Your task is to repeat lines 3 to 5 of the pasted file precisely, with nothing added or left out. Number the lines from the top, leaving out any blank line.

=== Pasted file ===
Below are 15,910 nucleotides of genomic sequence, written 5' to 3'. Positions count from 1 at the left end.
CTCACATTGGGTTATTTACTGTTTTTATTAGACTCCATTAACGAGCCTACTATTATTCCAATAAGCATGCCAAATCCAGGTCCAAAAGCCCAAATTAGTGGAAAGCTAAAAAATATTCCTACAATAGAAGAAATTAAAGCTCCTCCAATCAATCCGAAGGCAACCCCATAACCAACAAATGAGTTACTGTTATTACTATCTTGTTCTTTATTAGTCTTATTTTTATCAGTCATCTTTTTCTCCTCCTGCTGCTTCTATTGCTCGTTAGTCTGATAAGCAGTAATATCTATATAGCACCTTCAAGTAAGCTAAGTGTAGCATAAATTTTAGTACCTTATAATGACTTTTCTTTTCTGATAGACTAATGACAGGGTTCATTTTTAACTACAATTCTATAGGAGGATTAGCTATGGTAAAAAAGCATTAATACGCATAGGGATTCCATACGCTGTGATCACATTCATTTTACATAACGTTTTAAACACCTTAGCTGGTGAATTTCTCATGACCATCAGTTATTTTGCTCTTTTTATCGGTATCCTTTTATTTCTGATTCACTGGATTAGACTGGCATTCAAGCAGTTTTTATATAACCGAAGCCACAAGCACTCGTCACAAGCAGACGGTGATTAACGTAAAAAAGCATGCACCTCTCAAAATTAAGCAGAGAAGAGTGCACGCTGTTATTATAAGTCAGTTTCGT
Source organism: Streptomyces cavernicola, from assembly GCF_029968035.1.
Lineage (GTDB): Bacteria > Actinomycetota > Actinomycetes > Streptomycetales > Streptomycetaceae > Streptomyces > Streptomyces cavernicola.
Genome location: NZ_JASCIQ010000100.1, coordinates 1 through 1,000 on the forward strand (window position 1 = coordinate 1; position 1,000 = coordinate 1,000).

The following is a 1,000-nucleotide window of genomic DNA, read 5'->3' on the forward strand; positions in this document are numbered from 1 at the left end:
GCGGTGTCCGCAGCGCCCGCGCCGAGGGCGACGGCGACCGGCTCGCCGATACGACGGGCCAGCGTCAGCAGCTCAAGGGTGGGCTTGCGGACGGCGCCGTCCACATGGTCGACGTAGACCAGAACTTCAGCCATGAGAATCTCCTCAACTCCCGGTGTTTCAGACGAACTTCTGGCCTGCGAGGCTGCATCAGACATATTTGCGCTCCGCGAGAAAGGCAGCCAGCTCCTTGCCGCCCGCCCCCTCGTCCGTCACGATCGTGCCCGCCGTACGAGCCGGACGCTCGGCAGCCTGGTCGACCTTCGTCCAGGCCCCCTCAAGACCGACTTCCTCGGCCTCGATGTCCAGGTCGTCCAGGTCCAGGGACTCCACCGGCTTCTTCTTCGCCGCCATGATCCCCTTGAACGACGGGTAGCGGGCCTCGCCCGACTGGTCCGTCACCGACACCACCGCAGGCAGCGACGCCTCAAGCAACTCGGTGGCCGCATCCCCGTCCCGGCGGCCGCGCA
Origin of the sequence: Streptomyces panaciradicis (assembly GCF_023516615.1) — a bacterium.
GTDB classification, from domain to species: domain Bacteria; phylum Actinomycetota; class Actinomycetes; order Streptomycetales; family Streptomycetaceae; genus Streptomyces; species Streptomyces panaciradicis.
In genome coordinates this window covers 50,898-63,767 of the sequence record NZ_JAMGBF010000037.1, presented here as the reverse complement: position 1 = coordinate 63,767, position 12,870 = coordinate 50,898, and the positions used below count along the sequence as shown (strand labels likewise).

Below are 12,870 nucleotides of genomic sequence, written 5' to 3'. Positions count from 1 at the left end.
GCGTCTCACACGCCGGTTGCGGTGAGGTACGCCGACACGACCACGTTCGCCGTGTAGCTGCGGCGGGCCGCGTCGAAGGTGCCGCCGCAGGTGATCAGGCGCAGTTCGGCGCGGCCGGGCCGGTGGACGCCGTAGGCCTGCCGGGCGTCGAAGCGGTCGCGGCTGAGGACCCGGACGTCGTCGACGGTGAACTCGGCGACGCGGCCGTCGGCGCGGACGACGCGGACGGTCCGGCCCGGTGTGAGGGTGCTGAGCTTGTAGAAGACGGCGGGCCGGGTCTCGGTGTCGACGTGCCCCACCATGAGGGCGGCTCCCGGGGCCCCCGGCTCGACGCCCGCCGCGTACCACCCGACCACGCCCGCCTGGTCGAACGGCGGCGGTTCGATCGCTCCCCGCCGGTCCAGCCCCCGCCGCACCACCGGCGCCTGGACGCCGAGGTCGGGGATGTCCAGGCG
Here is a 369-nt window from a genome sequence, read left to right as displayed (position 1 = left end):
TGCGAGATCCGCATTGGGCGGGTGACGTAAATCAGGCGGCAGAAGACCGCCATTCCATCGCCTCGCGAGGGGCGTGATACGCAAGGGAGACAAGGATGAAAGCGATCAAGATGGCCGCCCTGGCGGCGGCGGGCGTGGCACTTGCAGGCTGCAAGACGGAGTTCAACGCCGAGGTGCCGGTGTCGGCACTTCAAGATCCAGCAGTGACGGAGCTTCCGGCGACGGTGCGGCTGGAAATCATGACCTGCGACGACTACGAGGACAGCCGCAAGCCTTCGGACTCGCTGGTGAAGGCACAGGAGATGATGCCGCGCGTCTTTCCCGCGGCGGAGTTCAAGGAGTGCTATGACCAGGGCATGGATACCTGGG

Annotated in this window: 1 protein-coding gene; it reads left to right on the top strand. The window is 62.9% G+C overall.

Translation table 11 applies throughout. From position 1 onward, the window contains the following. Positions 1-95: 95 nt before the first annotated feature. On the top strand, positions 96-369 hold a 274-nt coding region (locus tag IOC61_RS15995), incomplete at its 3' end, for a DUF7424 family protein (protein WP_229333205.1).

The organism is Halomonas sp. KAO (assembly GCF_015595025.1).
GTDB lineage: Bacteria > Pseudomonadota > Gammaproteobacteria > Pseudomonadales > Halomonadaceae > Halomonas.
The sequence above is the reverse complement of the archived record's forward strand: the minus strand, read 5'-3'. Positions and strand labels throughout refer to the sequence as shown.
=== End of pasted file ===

Source organism: Streptomyces cavernicola, from assembly GCF_029968035.1.
Lineage (GTDB): Bacteria > Actinomycetota > Actinomycetes > Streptomycetales > Streptomycetaceae > Streptomyces > Streptomyces cavernicola.
Genome location: NZ_JASCIQ010000100.1, coordinates 1 through 1,000 on the forward strand (window position 1 = coordinate 1; position 1,000 = coordinate 1,000).